Leadership is not tied to a person’s role within the company. Each person has to manage their assigned role, which comes with projects, processes, administrative tasks and, for managers, a team of people. Leadership, though, is endemic and intrinsic to all roles within the company: You lead yourself first. How do you work each day? Are you internally motivated to perform well? Have you tied your tasks to your internal motivators? Do you see how your work supports the strategic mission? What behaviors do you exhibit to others? What sort of conversations do you run with others? Are they forward-thinking and action-oriented? Do others consider you a valuable addition to their teams? Are you sought out as a collaborator?

Honor the Last Full Measure of Devotion on Memorial Day

[caption id="attachment_1253" align="alignright" width="207"]meeting on bridge argentum pixabay "I called this meeting to..."[/caption] In a recent team-building exercise during a safety workshop run at an energy company client, one group of participants launched a discussion about “manager vs. leader.” A lively discussion followed, and the conclusion came down to this:
  • Managers do not always lead well.
  • Leaders must still "manage."
  • Great leaders manage to do both well.
Leadership is not tied to a person’s role within the company. Each person has to manage their assigned role, which comes with projects, processes, administrative tasks and, for managers, a team of people. Leadership, though, is endemic and intrinsic to all roles within the company: You lead yourself first. How do you work each day? Are you internally motivated to perform well? Have you tied your tasks to your internal motivators? Do you see how your work supports the strategic mission? What behaviors do you exhibit to others? What sort of conversations do you run with others? Are they forward-thinking and action-oriented? Do others consider you a valuable addition to their teams? Are you sought out as a collaborator?

As a leader, you will get angry – How you handle that anger is critical to team productivity

[caption id="attachment_1253" align="alignright" width="207"]meeting on bridge argentum pixabay "I called this meeting to..."[/caption] In a recent team-building exercise during a safety workshop run at an energy company client, one group of participants launched a discussion about “manager vs. leader.” A lively discussion followed, and the conclusion came down to this:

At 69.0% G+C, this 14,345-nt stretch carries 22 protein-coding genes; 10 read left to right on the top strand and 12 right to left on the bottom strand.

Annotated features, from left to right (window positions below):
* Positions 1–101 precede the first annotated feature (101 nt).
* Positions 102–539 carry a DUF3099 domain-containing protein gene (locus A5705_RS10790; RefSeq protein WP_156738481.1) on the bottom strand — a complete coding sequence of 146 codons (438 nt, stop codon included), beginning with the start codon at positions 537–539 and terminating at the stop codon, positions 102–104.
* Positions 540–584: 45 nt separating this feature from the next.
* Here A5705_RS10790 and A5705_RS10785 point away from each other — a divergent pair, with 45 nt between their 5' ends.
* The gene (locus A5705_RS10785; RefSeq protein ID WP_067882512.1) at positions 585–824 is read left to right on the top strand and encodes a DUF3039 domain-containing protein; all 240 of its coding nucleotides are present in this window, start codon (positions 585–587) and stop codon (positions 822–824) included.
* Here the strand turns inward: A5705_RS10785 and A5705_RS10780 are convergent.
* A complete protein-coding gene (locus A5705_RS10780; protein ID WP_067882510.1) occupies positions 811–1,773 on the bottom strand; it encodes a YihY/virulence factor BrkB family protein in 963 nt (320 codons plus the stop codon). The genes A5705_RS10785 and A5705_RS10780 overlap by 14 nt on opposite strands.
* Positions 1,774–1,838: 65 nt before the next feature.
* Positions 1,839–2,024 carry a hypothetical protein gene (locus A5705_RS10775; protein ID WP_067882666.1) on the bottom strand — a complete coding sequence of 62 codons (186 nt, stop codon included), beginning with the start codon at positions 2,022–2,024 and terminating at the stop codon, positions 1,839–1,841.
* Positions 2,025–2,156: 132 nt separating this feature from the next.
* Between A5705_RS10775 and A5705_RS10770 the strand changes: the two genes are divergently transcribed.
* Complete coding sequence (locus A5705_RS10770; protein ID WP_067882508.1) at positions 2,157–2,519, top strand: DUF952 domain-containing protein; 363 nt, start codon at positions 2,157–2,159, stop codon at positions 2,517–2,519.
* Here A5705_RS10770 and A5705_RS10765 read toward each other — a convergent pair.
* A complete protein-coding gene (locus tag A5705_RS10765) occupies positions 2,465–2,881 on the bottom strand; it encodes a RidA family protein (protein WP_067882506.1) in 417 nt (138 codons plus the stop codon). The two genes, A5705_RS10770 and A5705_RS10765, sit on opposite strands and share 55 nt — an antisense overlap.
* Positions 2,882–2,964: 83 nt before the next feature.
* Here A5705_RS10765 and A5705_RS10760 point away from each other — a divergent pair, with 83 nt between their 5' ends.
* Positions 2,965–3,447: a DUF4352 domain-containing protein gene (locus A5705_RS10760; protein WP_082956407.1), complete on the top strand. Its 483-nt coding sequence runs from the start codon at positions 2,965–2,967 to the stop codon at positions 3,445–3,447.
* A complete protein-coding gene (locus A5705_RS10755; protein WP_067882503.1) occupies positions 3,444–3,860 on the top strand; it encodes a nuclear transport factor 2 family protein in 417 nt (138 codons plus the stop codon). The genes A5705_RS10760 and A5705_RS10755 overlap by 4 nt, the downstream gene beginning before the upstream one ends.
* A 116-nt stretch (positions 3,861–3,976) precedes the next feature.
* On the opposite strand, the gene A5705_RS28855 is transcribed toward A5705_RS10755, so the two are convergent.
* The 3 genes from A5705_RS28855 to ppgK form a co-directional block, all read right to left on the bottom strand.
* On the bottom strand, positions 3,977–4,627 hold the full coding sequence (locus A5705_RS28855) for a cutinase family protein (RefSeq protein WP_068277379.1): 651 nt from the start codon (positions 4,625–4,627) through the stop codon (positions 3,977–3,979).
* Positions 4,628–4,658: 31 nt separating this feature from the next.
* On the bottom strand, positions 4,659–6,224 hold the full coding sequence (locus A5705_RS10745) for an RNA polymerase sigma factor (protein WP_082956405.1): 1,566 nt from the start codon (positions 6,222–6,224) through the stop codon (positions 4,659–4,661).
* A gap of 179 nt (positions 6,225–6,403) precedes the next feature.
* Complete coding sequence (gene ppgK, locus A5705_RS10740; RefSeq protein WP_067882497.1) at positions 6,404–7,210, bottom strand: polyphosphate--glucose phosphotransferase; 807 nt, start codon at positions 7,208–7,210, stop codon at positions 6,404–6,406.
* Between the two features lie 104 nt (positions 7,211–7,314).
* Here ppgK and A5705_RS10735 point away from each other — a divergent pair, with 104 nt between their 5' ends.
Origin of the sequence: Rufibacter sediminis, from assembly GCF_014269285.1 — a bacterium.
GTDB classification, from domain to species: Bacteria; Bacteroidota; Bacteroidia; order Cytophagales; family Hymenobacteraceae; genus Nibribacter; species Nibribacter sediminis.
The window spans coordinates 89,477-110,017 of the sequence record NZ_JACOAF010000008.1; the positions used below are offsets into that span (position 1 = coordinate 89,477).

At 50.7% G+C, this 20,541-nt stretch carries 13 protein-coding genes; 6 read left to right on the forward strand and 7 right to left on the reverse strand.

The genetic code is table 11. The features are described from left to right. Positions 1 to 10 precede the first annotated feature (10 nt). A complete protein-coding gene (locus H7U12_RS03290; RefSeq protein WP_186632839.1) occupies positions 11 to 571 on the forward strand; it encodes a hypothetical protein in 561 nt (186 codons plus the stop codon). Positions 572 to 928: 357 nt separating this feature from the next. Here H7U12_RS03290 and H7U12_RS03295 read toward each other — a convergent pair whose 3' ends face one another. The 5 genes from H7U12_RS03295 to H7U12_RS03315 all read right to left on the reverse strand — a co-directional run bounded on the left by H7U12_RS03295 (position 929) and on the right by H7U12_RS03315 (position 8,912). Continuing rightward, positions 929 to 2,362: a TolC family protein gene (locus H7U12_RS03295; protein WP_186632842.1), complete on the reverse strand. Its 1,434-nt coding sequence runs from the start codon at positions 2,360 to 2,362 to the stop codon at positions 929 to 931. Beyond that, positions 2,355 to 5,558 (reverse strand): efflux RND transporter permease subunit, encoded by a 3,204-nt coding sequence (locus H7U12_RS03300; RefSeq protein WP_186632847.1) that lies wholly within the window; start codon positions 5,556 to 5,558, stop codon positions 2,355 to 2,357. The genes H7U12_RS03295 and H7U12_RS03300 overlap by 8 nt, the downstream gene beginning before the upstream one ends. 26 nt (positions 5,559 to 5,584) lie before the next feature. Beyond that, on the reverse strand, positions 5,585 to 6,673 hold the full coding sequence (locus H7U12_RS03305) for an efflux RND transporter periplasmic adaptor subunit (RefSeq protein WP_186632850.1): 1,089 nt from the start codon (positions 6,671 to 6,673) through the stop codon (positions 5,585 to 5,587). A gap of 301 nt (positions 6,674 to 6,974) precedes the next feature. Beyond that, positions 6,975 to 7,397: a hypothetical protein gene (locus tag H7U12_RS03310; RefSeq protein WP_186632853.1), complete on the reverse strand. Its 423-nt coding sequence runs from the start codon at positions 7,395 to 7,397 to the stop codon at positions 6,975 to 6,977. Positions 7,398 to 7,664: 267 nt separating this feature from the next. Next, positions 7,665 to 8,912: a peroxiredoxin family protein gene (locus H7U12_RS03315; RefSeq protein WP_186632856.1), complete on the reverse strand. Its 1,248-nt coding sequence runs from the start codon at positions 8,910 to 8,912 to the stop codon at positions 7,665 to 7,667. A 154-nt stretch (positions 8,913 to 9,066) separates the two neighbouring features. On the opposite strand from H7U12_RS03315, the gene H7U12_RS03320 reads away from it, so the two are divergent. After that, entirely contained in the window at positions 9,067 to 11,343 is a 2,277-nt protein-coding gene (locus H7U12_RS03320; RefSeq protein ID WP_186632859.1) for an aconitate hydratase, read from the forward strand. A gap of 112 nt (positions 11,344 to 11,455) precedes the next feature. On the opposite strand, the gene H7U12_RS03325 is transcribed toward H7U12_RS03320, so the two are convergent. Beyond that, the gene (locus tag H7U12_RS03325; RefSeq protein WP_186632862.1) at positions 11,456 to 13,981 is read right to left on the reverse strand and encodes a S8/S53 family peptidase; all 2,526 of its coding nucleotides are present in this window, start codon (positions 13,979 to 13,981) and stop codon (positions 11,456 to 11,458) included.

• Managers do not always lead well.
  • Leaders must still "manage."
  • Great leaders manage to do both well.
Leadership is not tied to a person’s role within the company. Each person has to manage their assigned role, which comes with projects, processes, administrative tasks and, for managers, a team of people. Leadership, though, is endemic and intrinsic to all roles within the company: You lead yourself first. How do you work each day? Are you internally motivated to perform well? Have you tied your tasks to your internal motivators? Do you see how your work supports the strategic mission? What behaviors do you exhibit to others? What sort of conversations do you run with others? Are they forward-thinking and action-oriented? Do others consider you a valuable addition to their teams? Are you sought out as a collaborator?

Middle Managers Can All Lead – If You Show Them How

[caption id="attachment_1253" align="alignright" width="207"]meeting on bridge argentum pixabay "I called this meeting to..."[/caption] In a recent team-building exercise during a safety workshop run at an energy company client, one group of participants launched a discussion about “manager vs. leader.” A lively discussion followed, and the conclusion came down to this:
  • Managers do not always lead well.
  • Leaders must still "manage."
  • Great leaders manage to do both well.
Leadership is not tied to a person’s role within the company. Each person has to manage their assigned role, which comes with projects, processes, administrative tasks and, for managers, a team of people. Leadership, though, is endemic and intrinsic to all roles within the company: You lead yourself first. How do you work each day? Are you internally motivated to perform well? Have you tied your tasks to your internal motivators? Do you see how your work supports the strategic mission? What behaviors do you exhibit to others? What sort of conversations do you run with others? Are they forward-thinking and action-oriented? Do others consider you a valuable addition to their teams? Are you sought out as a collaborator?

Never Assume: Pursuit of Truth Makes Decision-Making Better

[caption id="attachment_1253" align="alignright" width="207"]meeting on bridge argentum pixabay "I called this meeting to..."[/caption] In a recent team-building exercise during a safety workshop run at an energy company client, one group of participants launched a discussion about “manager vs. leader.” A lively discussion followed, and the conclusion came down to this:
  • Managers do not always lead well.
  • Leaders must still "manage."
  • Great leaders manage to do both well.
Leadership is not tied to a person’s role within the company. Each person has to manage their assigned role, which comes with projects, processes, administrative tasks and, for managers, a team of people. Leadership, though, is endemic and intrinsic to all roles within the company: You lead yourself first. How do you work each day? Are you internally motivated to perform well? Have you tied your tasks to your internal motivators? Do you see how your work supports the strategic mission? What behaviors do you exhibit to others? What sort of conversations do you run with others? Are they forward-thinking and action-oriented? Do others consider you a valuable addition to their teams? Are you sought out as a collaborator?